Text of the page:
fall due. As noted above, it is only in very rare circumstances that creditors
will resolve to return the company to the control of its directors.
Deed of company arrangement
If creditors approve a deed of company arrangement, the priority in
which outstanding employee entitlements are paid depends on the terms of the
deed. A deed of company arrangement must ensure that employees' entitlements
have the same priority as in a liquidation unless the eligible employees agree
by a majority in both number and value to vary this priority. This means that
unless a variation to priority is agreed to, in a deed of company arrangement
employees have the right, if there are funds left over after payment of the
fees and expenses of the voluntary administrator and deed administrator, to be
paid their outstanding entitlements in priority to other unsecured creditors.
Priority employee entitlements are grouped into classes and paid in the
- outstanding wages and superannuation; then
- outstanding leave of absence (including annual leave and sick
leave, where applicable, and long service leave); and then
Each class is paid in full before the next class is paid. If there are
insufficient funds to pay a class in full, the available funds are paid on a
pro rata basis (and the next class or classes will be paid nothing).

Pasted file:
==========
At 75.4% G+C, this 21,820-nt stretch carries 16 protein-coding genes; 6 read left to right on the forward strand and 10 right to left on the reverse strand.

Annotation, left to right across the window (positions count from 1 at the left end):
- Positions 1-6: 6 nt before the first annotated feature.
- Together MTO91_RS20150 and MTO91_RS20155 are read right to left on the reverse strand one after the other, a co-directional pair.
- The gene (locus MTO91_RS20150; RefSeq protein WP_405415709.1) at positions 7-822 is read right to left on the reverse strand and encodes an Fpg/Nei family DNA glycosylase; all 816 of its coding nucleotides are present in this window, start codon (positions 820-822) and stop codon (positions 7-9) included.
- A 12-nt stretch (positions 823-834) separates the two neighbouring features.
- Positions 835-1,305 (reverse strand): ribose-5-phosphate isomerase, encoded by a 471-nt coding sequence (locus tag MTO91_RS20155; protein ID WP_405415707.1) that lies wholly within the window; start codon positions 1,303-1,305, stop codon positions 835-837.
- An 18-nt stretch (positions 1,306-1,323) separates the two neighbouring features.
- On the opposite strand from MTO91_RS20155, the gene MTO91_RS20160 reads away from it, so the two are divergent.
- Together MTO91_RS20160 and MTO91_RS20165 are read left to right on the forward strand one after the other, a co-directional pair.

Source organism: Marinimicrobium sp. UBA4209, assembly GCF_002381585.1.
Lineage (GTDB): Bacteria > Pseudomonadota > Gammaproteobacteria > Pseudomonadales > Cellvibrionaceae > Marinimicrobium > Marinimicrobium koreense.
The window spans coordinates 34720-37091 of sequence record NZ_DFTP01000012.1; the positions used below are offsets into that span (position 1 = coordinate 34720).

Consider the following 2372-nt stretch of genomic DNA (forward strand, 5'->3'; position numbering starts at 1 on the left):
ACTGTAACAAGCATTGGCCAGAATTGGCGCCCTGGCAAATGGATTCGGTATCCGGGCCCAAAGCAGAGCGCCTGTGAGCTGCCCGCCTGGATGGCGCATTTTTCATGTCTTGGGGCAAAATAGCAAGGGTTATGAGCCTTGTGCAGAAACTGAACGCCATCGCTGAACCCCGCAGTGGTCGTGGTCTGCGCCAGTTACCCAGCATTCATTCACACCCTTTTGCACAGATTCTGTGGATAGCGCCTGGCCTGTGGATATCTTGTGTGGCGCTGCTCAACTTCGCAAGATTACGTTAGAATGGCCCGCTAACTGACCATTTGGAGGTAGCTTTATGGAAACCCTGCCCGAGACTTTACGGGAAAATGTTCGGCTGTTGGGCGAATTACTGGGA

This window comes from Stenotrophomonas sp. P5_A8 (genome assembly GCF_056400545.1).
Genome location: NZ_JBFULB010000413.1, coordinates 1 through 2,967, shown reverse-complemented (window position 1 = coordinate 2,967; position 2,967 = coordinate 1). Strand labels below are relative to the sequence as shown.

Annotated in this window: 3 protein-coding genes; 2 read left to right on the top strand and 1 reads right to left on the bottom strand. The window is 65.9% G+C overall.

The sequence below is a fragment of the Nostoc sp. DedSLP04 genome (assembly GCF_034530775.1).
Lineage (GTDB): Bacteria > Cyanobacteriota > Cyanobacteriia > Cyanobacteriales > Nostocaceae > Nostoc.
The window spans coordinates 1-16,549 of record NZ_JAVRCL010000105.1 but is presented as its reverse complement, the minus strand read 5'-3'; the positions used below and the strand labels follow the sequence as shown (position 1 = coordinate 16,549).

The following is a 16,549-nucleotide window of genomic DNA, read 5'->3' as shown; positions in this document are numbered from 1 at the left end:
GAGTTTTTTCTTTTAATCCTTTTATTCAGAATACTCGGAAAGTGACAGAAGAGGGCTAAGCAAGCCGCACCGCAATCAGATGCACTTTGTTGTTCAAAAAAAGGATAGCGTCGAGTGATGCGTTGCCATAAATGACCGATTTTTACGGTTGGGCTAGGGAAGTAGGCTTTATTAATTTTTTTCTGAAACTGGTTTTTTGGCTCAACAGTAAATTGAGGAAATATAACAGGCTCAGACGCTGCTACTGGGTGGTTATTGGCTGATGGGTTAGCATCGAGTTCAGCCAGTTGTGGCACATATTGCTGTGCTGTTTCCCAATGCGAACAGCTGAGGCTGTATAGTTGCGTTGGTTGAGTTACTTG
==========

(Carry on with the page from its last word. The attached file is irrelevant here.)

If a deed proposal seeks to vary the priority for employee entitlements,
the administrator must call a meeting of eligible employees giving at least
five business days notice of the meeting. They must give to eligible employees
at the same time as the notice of meeting a statement setting out:
- their opinion about whether the proposed variation would result
in the same or better outcome for employees than if the company went into
- their reasons for this opinion; and
- any other information to help them make an informed decision about
varying the priority.
As in a voluntary administration, if a receiver continues to operate the
business, they must pay out of the company assets available to them, ongoing
employee wages for services provided and other employee entitlements that arise
after the date of appointment. These payments are treated as an expense of the
The appointment of a receiver and manager does not automatically
terminate the employment of the company's employees. As a result, unless the
receiver adopts the employment contracts or enters into new contracts of
employment with employees, they are not personally liable for any employee
entitlements that arise during the receivership.
If the company's business is sold by the receiver as a going concern, it